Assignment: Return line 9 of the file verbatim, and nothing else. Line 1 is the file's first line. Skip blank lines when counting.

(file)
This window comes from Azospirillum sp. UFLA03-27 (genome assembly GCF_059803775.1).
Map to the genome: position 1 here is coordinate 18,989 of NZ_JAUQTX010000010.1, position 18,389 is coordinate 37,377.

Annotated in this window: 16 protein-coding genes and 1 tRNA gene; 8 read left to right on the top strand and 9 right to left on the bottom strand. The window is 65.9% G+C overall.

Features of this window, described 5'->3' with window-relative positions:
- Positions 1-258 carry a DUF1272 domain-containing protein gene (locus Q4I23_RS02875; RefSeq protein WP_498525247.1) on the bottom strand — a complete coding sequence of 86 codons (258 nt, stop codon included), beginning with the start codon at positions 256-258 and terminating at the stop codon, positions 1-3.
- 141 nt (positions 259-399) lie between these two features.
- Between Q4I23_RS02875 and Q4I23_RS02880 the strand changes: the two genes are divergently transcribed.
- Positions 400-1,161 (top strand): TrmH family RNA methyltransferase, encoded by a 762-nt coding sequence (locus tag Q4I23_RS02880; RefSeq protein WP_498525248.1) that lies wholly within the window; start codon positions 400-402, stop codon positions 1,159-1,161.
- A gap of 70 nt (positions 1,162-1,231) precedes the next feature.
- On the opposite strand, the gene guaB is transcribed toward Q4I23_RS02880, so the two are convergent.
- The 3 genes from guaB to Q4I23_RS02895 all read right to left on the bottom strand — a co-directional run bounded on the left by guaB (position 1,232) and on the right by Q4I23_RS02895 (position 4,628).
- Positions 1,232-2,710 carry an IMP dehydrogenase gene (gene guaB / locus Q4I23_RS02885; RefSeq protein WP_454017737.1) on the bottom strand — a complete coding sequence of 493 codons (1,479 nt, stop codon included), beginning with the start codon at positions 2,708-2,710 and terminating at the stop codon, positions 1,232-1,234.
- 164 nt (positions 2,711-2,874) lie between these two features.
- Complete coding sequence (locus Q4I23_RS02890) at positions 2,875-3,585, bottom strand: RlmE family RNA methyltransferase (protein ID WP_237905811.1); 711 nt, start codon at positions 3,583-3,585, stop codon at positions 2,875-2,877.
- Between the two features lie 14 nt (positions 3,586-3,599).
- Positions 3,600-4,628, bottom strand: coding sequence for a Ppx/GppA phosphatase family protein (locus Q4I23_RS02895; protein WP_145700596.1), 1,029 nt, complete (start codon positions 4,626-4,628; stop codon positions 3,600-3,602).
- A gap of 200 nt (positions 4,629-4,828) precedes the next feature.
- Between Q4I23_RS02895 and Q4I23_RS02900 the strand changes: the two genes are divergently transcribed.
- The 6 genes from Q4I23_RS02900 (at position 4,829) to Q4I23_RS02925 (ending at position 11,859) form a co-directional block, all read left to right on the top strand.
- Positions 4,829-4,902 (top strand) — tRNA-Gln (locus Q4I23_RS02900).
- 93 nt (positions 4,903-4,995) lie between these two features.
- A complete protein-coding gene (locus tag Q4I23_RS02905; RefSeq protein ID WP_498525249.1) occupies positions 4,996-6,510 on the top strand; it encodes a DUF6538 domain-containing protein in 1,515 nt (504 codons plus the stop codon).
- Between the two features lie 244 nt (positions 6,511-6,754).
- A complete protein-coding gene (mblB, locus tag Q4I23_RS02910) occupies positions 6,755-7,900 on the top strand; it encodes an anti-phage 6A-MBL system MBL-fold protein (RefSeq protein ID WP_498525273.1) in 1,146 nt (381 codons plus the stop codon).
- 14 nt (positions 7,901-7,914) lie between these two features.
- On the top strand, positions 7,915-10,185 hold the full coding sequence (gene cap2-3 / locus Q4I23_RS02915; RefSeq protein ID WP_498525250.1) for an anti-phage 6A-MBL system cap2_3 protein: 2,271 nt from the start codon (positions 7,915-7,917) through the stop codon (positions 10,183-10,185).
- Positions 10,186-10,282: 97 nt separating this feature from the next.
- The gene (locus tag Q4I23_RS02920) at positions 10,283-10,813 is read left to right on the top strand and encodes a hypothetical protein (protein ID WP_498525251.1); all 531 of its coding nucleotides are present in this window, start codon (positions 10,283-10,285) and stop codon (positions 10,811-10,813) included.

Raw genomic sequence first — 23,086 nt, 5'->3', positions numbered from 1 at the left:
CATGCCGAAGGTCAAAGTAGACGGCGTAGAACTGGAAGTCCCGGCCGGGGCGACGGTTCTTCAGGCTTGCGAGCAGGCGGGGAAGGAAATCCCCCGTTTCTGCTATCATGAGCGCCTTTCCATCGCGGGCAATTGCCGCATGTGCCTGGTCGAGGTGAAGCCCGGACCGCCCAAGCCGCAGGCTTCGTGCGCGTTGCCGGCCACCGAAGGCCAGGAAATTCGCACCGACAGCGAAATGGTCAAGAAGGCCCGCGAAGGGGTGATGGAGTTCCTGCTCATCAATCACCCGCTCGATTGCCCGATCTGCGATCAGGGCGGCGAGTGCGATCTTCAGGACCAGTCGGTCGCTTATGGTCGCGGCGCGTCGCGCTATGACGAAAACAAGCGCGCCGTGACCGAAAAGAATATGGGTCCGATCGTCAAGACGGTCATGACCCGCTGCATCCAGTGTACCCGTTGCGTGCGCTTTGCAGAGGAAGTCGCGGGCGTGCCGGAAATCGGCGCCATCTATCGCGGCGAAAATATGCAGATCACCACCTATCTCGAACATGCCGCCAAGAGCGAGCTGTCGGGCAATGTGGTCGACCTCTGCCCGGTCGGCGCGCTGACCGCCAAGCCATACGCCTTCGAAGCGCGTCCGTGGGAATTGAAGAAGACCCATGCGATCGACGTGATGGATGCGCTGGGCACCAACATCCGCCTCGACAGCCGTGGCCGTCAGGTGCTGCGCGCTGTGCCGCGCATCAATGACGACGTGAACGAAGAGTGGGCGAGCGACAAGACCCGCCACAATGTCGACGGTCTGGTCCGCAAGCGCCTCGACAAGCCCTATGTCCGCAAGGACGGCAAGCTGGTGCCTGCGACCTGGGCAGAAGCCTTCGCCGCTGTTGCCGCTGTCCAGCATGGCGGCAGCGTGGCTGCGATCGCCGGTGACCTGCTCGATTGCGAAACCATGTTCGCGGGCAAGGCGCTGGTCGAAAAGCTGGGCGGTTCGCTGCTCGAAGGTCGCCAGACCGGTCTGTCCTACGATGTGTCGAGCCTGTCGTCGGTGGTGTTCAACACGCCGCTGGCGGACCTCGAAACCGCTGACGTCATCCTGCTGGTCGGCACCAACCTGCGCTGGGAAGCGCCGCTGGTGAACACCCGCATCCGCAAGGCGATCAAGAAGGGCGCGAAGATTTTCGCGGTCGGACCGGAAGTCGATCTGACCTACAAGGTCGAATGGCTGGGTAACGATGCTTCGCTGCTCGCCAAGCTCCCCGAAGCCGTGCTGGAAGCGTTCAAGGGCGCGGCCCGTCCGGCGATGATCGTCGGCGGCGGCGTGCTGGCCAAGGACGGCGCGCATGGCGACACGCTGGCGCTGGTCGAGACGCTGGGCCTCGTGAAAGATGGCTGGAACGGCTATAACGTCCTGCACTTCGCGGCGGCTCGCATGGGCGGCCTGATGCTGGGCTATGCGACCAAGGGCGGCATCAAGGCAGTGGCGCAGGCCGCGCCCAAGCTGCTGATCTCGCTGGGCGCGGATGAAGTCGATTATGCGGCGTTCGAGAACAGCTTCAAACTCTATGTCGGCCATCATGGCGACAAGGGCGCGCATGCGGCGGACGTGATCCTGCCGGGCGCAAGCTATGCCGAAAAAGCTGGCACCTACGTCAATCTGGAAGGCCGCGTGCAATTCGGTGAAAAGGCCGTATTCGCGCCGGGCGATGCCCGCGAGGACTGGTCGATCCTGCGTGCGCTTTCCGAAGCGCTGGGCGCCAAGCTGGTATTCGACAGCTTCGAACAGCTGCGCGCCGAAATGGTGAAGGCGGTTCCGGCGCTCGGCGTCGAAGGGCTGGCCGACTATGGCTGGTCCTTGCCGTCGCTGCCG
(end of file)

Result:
- A gap of 70 nt (positions 1,162-1,231) precedes the next feature.